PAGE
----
Like Recipes?

Sign up to receive Jackie’s recipes right in your inbox!

cauliflower “hash brown” patties

by Jackie Newgent  |  September 8, 2017  |  2 Comments

cauliflower hash brown patties

I was recently asked by someone with diabetes if I had a lower-carb version of a hash brown patty. I didn’t at that time, but now I do! Here’s the delicious result—-with cauliflower swapped in place of potato.

These patties do get nicely browned and a slight bit crisp. (These are not deep fried in order to keep them calorie-friendly; so, don’t expect extra crispiness!) My personal trick: Make these in advance and keep chilled in the refrigerator. Then over the next several days, quickly heat the number of patties that you need. Reheat in a toaster oven … or even a regular toaster! (Hint: For those of you who don’t need to curb calories, these can be reheated and crisped up by pan-frying them!)

Serve them warm as hash brown patties alongside scrambled eggs or like potato pancakes topped with a dollop of organic sour cream or grass-fed Greek yogurt. Alternatively, enjoy warm or at room temperature with topping of choice, such as avocado, tapenade, or beet hummus, plus fresh microgreens. And there are still more possibilities! Savor as a swap for English muffins in Eggs Florentine. Top with veggie chili and chili fixin’s for a Meatless Monday or gameday pick. Or for those that celebrate Hanukkah, serve these as a healthier take on traditional potato latkes with a dollop of applesauce. Definitely a fun food!

Why it’s better for you? Unlike some frozen or fast food hash brown patties, these cauliflower patties contain no genetically modified oil, no added beef flavor, and no synthetic color-retaining chemicals, like sodium acid pyrophosphate or disodium dihydrogen pyrophosphate!

cauliflower “hash brown” patties

cauliflower hash brown patties

Yield: 6 servings

Serving size: 2 patties



  • 1 pound fresh cauliflower florets
  • 1 1/2 tablespoons extra-virgin olive oil
  • 1/3 cup raw shelled hemp seeds
  • 1 1/2 tablespoons white chia seeds
  • 3 scallions, green and white parts, minced
  • 2 large garlic cloves, minced
  • 1 teaspoon sea salt, or to taste
  • 1/2 teaspoon minced fresh rosemary
  • 1/8 teaspoon freshly ground black pepper and/or cayenne pepper
  • 1/8 teaspoon turmeric powder
  • 2 large organic eggs, lightly beaten



  1. Add the cauliflower to a large saucepan, add cold water to cover, and bring to boil over high heat. Reduced heat to medium, cover, and simmer until the cauliflower is fork tender, about 12 minutes. Drain well.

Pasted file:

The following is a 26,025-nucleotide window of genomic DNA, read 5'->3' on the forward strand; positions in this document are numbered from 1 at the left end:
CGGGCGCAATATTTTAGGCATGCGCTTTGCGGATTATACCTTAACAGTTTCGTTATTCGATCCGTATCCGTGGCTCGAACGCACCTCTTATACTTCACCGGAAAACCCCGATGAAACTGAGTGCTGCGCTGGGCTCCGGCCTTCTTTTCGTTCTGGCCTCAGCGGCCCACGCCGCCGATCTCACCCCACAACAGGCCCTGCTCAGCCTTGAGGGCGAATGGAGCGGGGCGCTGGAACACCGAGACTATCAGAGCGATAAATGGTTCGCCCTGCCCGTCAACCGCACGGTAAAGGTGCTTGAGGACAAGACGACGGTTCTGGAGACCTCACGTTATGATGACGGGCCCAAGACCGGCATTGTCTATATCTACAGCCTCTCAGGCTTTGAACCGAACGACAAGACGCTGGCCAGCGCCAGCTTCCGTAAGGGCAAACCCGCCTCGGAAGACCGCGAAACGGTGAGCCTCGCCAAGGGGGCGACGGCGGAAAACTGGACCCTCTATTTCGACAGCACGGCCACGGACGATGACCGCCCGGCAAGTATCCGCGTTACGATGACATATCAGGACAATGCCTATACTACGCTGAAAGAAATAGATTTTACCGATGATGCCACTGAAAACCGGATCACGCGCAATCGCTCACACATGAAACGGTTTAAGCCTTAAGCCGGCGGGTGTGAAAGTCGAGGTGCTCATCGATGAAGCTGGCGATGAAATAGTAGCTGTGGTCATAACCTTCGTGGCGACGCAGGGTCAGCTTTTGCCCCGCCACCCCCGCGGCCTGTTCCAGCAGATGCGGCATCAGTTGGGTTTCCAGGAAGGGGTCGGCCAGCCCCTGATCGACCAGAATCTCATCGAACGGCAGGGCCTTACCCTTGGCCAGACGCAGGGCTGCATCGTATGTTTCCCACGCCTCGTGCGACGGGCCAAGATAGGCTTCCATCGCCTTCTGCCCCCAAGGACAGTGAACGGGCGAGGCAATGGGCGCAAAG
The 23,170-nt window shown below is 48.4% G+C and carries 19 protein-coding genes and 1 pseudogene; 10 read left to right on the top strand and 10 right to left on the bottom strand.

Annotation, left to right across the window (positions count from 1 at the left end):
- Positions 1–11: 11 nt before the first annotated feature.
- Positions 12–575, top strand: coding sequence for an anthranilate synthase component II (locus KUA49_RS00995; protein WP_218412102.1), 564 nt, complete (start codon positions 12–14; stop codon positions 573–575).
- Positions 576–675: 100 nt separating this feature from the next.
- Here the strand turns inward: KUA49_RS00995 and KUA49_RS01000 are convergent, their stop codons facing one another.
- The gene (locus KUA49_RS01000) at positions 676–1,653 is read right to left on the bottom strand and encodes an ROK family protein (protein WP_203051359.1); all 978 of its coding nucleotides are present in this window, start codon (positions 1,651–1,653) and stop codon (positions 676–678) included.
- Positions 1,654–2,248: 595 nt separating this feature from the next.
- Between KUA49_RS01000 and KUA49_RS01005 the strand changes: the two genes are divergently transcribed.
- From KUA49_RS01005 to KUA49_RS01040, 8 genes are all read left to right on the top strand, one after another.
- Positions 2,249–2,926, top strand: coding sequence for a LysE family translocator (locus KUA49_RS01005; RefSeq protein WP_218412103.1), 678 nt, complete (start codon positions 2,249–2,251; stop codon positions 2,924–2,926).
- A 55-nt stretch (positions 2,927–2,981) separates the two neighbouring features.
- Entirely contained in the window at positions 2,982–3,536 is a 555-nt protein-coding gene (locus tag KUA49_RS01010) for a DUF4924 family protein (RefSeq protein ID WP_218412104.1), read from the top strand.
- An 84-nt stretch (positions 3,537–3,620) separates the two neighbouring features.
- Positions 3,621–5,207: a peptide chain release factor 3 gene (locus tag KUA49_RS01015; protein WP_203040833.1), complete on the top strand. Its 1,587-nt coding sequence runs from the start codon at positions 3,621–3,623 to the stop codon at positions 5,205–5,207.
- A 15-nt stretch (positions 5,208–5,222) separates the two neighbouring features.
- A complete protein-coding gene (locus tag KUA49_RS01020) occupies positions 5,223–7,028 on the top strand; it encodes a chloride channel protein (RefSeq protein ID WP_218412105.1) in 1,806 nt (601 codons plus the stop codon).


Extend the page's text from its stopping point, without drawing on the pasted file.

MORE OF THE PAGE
2. Preheat the oven to 475° Line two large baking sheets with unbleached parchment paper.
  3. In a large bowl, mash the cauliflower with the olive oil until mixture resembles extra-lumpy mashed potatoes. Add the hemp seeds, chia seeds, scallions, garlic, salt, rosemary, pepper, and turmeric and stir until well combined. Set aside 15 minutes to allow chia seeds to gel. Stir in the eggs.
  4. Drop the mixture onto the prepared baking sheets using a ¼-cup dry measuring cup, then flatten the mixture using your fingertips to form 12 (3- to 3¼-inch diameter)* patties.
  5. Bake the patties for 15 minutes, flip over each patty with a spatula, then bake until golden brown, about 8 to 10 minutes more. Serve warm.

*Alternatively, make 24 small (bite-size) patties if you prefer to serve these patties appetizer-style as a finger food. Adjust baking time as needed.


Per serving: 140 calories, 10g total fat, 1.5g saturated fat, 0g trans fat, 60mg cholesterol, 420mg sodium, 6g total carbohydrate, 3g dietary fiber, 2g sugars, 7g protein



The “Before” Version

Inspired by fast food & frozen hash brown patties


Tasteover Tips

  • To cut excess carbs but keep flavor and nutrition, swap cauliflower in place of part or all of the potatoes in a recipe. (But please don’t cut potatoes out of your diet…they’re healthful, too!)
  • For extra flavor, do use herbs and spices, like fresh rosemary and cayenne pepper.
  • For extra color, do add a pinch (or more!) of turmeric powder.
  • To punch up plant-based protein and healthful fat, incorporate hemp or chia seeds—or both.



Share Your Thoughts

Your email address will not be published.